THE GOVERNMENT’S policies on refugees are contrary to Bradford’s values, a local organisation has said.

Bradford City of Sanctuary said the recent Illegal Migration Bill, the Nationality and Borders Act and the UK-Rwanda agreement go against what the district stands for.

As previously reported in the T&A, Bradford Council discussed a motion earlier this month, which criticised the Government’s policies.

The motion referenced policies including the forced deportation to Rwanda and the ‘Stop the Boats’ bill – which will see refugees who come by means deemed by the Government to be unauthorised detained and deported.

They were described as “sickening” and “dystopian” by one councillor, while another added that he thought Gary Lineker was right to criticise the Government.

Bradford City of Sanctuary said it stands by the Council.

“Bradford is a city built on successive waves of migration. Its people have a long history of welcoming people fleeing many of the world’s most brutal and dangerous places,” said the organisation’s chair, Will Sutcliffe.

“We are proud to be nationally recognised as a City of Sanctuary – these laws are contrary to our local values.

“We are very grateful to the Council for standing in solidarity with communities and reflecting these values.”

The Council, which recently achieved the Local Authority of Sanctuary award for its work to support and welcome sanctuary seekers in Bradford, will call on the Government to abandon the UK-Rwanda agreement and build a refugee protection system.

Duncan Wahuho, who himself came to this country as a refugee and is now a coordinator with Bradford Refugee Forum, also thanked the Council.

“As refugees, we continue to suffer trauma from the time we have to flee, at the hands of smugglers and politicians,” he said.

“The Government should stop the hostility and harm being done to a vulnerable community.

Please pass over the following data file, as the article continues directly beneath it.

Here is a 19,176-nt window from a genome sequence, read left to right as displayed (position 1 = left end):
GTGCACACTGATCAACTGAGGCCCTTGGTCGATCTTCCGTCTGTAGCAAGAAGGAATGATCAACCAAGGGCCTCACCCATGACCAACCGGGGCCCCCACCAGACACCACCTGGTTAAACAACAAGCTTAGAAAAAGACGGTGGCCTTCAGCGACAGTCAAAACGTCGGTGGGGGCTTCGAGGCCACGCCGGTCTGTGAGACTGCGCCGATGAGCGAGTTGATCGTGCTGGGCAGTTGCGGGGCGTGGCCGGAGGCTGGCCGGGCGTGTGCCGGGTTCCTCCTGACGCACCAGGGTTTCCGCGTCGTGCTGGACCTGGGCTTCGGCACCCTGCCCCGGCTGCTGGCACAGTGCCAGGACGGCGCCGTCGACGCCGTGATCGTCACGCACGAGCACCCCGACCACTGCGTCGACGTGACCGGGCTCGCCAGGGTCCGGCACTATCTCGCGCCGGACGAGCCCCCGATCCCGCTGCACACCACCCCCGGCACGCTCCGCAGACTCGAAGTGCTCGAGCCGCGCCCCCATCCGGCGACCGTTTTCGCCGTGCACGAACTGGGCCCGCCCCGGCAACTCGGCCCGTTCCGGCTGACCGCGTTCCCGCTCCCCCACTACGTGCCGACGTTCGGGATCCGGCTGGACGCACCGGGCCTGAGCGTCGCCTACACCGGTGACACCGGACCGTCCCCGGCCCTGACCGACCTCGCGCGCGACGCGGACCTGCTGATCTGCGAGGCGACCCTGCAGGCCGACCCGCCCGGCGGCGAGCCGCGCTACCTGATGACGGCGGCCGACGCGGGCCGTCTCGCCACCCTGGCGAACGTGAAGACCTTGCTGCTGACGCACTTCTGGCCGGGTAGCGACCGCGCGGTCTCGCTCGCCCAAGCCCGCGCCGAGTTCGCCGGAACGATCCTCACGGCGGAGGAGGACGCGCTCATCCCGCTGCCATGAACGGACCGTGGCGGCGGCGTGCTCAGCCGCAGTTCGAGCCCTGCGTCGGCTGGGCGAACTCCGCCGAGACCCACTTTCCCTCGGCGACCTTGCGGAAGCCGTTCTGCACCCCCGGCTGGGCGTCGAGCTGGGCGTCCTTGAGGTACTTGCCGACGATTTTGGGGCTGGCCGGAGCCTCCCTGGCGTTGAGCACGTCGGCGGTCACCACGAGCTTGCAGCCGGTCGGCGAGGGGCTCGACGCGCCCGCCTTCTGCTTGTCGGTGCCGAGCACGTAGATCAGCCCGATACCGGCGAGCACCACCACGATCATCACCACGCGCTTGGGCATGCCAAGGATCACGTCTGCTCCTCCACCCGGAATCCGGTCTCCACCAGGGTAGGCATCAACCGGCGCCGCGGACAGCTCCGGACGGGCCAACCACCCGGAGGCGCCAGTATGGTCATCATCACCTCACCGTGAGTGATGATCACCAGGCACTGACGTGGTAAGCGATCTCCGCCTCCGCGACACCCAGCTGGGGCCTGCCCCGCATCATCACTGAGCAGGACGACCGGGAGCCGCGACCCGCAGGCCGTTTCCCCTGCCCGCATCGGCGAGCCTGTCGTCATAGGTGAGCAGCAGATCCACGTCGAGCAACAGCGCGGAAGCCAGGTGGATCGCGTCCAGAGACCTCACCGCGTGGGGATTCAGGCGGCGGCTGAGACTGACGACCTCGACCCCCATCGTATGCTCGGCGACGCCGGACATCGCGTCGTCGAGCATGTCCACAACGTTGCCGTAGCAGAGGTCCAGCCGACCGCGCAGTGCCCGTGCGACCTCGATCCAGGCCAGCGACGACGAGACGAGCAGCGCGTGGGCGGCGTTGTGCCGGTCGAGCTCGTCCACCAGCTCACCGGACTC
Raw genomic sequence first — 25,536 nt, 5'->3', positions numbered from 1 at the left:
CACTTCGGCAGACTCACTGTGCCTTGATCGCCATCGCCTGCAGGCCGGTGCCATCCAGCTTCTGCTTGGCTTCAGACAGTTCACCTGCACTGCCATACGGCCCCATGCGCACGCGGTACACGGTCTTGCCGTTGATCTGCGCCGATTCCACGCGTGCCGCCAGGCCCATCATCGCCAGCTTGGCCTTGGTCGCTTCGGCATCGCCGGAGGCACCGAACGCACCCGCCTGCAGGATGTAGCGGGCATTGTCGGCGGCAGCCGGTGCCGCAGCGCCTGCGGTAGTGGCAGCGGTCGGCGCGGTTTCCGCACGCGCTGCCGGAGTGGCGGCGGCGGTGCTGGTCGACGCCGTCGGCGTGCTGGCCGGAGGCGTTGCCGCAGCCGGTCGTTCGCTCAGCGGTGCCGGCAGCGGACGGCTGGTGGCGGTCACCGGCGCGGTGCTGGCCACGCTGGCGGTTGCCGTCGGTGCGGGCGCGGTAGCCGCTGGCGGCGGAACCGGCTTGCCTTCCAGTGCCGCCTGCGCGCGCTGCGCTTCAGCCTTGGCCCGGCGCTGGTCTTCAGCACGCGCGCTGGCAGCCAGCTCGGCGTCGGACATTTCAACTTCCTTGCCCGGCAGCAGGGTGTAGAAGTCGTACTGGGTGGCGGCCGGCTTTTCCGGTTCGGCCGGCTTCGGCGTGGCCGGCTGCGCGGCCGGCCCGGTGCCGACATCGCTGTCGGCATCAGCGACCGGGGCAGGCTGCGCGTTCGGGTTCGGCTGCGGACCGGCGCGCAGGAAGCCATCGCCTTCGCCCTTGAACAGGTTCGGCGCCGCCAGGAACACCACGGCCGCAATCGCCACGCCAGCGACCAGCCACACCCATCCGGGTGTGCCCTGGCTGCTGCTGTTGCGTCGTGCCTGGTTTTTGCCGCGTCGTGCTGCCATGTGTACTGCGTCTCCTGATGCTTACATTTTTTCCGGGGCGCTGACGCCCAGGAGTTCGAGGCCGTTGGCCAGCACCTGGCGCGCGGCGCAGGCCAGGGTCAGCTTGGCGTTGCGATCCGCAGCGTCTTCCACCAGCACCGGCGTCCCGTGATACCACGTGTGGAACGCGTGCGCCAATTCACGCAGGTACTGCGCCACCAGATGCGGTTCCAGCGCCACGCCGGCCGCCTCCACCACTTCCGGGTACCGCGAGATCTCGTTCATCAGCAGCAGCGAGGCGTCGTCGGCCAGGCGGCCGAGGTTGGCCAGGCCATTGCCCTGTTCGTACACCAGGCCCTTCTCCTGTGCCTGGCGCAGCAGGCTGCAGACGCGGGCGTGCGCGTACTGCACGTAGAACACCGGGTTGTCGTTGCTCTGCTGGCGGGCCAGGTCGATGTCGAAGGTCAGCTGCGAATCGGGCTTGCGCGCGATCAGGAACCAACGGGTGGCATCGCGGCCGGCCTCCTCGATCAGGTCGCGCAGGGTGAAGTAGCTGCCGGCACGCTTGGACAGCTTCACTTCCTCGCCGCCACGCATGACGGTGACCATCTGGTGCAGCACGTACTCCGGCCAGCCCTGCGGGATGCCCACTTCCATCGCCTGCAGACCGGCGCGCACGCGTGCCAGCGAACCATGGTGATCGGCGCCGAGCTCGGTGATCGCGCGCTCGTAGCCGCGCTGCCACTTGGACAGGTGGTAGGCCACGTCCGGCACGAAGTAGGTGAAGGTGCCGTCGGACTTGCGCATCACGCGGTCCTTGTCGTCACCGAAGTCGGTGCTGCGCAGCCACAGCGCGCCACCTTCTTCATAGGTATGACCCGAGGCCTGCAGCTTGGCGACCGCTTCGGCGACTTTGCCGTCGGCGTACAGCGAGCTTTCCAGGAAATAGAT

“We thank Bradford Council for taking the steps to recognise the humanity of refugees.”

Meanwhile, the Government has been seeking to defuse a Tory rebellion over the Illegal Migration Bill by agreeing to talks with those wanting to toughen up the controversial proposals.

Immigration minister Robert Jenrick said he would “engage closely” with Tory colleagues to ensure the final Bill “meets the requirements of all on our side of the House”.

A group of right-wing Tory MPs had signalled that it does not go far enough, with some calling for ministers to take the UK out of the European Convention on Human Rights (ECHR) to drive through tighter border controls and prevent them being stifled by the courts.

Mr Jenrick assured MPs he would speak to them about their worries that human rights law could interfere with the legislation.

Speaking during the Bill’s committee stage, he told the Commons: “I am certainly keen to give them an undertaking to engage with them and other colleagues who are interested in these points ahead of report stage of the Bill.

“We are united in our determination that this Bill will be a robust Bill, that it will be able to survive the kind of egregious and vexatious legal challenges that we have seen in the past, and that it will enable us to do the job and to remove illegal immigrants to safe third countries like Rwanda.

“I would add that the Bill has been carefully drafted in collaboration with some of the finest legal minds and we do believe that it enables us to do the job while complying with our international law obligations

“But we are going to engage closely with colleagues and ensure that the final Bill meets the requirements of all on our side of the House.”